There are practical measures that can be taken to encourage wildlife biodiversity. Some of the strategies we have used are mentioned below. This list is not by any means exhaustive but we think we have identified some important ones.

  • We have discussed elsewhere on this website the strategic use of livestock to minimise fire risk. This is not possible or advisable on some properties. It depends on context.

  • Firebreaks are part of minimising fire risk. We have a firebreak on one section of our property. Instead of clearing any existing vegetation we incorporated a cleared paddock.

  • We keep areas around buildings clear to provide some protection from wildfire. In our pastures we tend to keep them clear of debris as it is a lot easier to slash. However, in areas around natural vegetation and waterways we allow the debris such as leaf litter, fallen logs, branches, tree stumps, rocks and leaf litter to accumulate on the ground. Old logs (particularly hollow ones) can be placed on the ground to increase habitat. It can look messy and it can be tempting to clean it up. However, this debris provides a greater diversity of habitat for wildlife.

  • We leave snags, submerged logs, branches and litter in our creek, which runs usually year round. Logs, snags, and litter provide habitat for frogs, fish and insects. Logs that are half submerged offer perching opportunities for birds and turtles.

  • We are planning to plant a strip of at least 20 meters wide along our creek bank. This will provide shelter and habitat for wildlife and help in stabilising the banks.

  • We have planted native vegetation around our dam, but not on the dam wall. We have also left the front of the dam clear  of high vegetation to allow unobstructed flight paths for birds to access the water.

  • Our livestock do not have access to our dams and creek as they are fenced off because manure and urine can elevate nutrient levels, reducing water quality. Our livestock have troughs that they use for water.

  • We made our dam more wildlife friendly with gently sloping banks, a large surface area and different depths. This is helpful in increasing biodiversity. Rocks and logs in and around our dam provides homes for wildlife.

  • We have planted hundreds of native plant species to provide a range of ecosystem services including controlling erosion, windbreaks, corridors to help increase connectivity between fragments of habitat, sequester carbon, improve water infiltration and improve water quality. AND, don't forget the understory. Find out more here.

  • In fencing off these areas, we have used wildlife friendly fencing to minimise native fauna becoming entangled in barbed wire fences. We have used plain wire on the top and bottom strands.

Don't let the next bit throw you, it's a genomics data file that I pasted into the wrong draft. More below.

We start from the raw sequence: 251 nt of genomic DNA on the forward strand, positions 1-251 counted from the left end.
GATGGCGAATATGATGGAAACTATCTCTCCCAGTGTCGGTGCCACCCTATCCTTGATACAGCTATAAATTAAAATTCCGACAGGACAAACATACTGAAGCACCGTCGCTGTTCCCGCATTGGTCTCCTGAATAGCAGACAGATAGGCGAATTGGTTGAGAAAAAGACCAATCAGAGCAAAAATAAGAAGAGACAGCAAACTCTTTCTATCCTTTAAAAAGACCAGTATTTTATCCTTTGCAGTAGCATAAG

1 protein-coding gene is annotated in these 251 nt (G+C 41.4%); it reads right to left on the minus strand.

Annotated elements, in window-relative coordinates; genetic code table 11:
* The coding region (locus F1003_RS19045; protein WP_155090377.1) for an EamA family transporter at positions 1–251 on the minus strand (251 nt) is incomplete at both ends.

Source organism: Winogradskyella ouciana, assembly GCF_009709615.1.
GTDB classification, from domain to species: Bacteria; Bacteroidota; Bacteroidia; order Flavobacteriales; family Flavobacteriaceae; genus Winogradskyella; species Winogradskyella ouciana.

• Old trees provide important habitat through various means including providing nesting hollows for possums, gliders, owls, parrots, wood ducks etc. Unfortunately, we had none of these on our property and have had to provide some nesting boxes. For more information on the importance of old trees please click here. We have also discussed elsewhere on this website the importance of old trees as part of tree communities.

  • We have planted a woodlot of various eucalyptus species for timber and firewood to avoid the need to harvest fallen timber and standing dead trees, which are important wildlife habitat.

  • We have spent and will continue to spend a fair amount of time on weed control. We have been strategic in our approach – sort of like triage where certain weed species are prioritised due to their problematic environmental impacts. We tend to remove some weeds as soon as they appear on our property (e.g. Giant Devils Fig) and we also remove some weeds or their flowers before they set seed (e.g. Fireweed).

  • Weeds in certain contexts provide important habitat for native species. This is particularly the case on our property which had little native vegetation left. For example, we have left the lantana in the section of our property where natural regeneration is occurring. This weed is providing both protection and nesting sites for various small birds such as wrens and finches.

  • We do use herbicides but very selectively. When we arrived there was about three acres of Singapore Daisy, which alarmingly was spreading towards the creek. The only way we could get rid of it was to spray. We have a very healthy frog population and so we do not usually spray anywhere near the dam or boggy areas.